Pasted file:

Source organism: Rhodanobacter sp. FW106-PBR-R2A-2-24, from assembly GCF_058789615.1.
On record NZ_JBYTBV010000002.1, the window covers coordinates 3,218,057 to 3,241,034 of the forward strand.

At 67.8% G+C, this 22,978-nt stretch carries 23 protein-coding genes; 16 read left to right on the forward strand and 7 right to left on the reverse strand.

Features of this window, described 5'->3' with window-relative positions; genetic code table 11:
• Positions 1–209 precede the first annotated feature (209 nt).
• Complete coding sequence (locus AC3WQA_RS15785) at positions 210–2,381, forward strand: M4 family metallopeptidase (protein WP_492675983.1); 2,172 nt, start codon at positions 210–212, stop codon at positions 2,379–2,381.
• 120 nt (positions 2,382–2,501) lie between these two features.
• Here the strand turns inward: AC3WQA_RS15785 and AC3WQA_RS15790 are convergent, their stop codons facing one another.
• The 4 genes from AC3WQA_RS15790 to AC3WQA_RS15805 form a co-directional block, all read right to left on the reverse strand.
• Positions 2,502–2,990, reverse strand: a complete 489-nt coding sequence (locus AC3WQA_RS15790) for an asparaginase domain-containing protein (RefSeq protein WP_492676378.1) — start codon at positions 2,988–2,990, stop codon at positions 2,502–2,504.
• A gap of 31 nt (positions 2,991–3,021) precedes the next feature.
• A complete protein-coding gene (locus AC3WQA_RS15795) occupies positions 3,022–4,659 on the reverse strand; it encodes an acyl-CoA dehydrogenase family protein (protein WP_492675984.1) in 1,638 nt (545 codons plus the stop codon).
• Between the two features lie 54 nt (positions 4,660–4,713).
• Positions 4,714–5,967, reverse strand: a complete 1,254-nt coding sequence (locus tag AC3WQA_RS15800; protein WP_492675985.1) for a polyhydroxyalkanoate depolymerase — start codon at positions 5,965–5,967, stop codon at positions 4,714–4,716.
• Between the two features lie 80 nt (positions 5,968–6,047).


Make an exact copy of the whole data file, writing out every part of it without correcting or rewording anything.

Source organism: Rhodanobacter sp. FW106-PBR-R2A-2-24, from assembly GCF_058789615.1.
On record NZ_JBYTBV010000002.1, the window covers coordinates 3,218,057 to 3,241,034 of the forward strand.

At 67.8% G+C, this 22,978-nt stretch carries 23 protein-coding genes; 16 read left to right on the forward strand and 7 right to left on the reverse strand.

Features of this window, described 5'->3' with window-relative positions; genetic code table 11:
• Positions 1–209 precede the first annotated feature (209 nt).
• Complete coding sequence (locus AC3WQA_RS15785) at positions 210–2,381, forward strand: M4 family metallopeptidase (protein WP_492675983.1); 2,172 nt, start codon at positions 210–212, stop codon at positions 2,379–2,381.
• 120 nt (positions 2,382–2,501) lie between these two features.
• Here the strand turns inward: AC3WQA_RS15785 and AC3WQA_RS15790 are convergent, their stop codons facing one another.
• The 4 genes from AC3WQA_RS15790 to AC3WQA_RS15805 form a co-directional block, all read right to left on the reverse strand.
• Positions 2,502–2,990, reverse strand: a complete 489-nt coding sequence (locus AC3WQA_RS15790) for an asparaginase domain-containing protein (RefSeq protein WP_492676378.1) — start codon at positions 2,988–2,990, stop codon at positions 2,502–2,504.
• A gap of 31 nt (positions 2,991–3,021) precedes the next feature.
• A complete protein-coding gene (locus AC3WQA_RS15795) occupies positions 3,022–4,659 on the reverse strand; it encodes an acyl-CoA dehydrogenase family protein (protein WP_492675984.1) in 1,638 nt (545 codons plus the stop codon).
• Between the two features lie 54 nt (positions 4,660–4,713).
• Positions 4,714–5,967, reverse strand: a complete 1,254-nt coding sequence (locus tag AC3WQA_RS15800; protein WP_492675985.1) for a polyhydroxyalkanoate depolymerase — start codon at positions 5,965–5,967, stop codon at positions 4,714–4,716.
• Between the two features lie 80 nt (positions 5,968–6,047).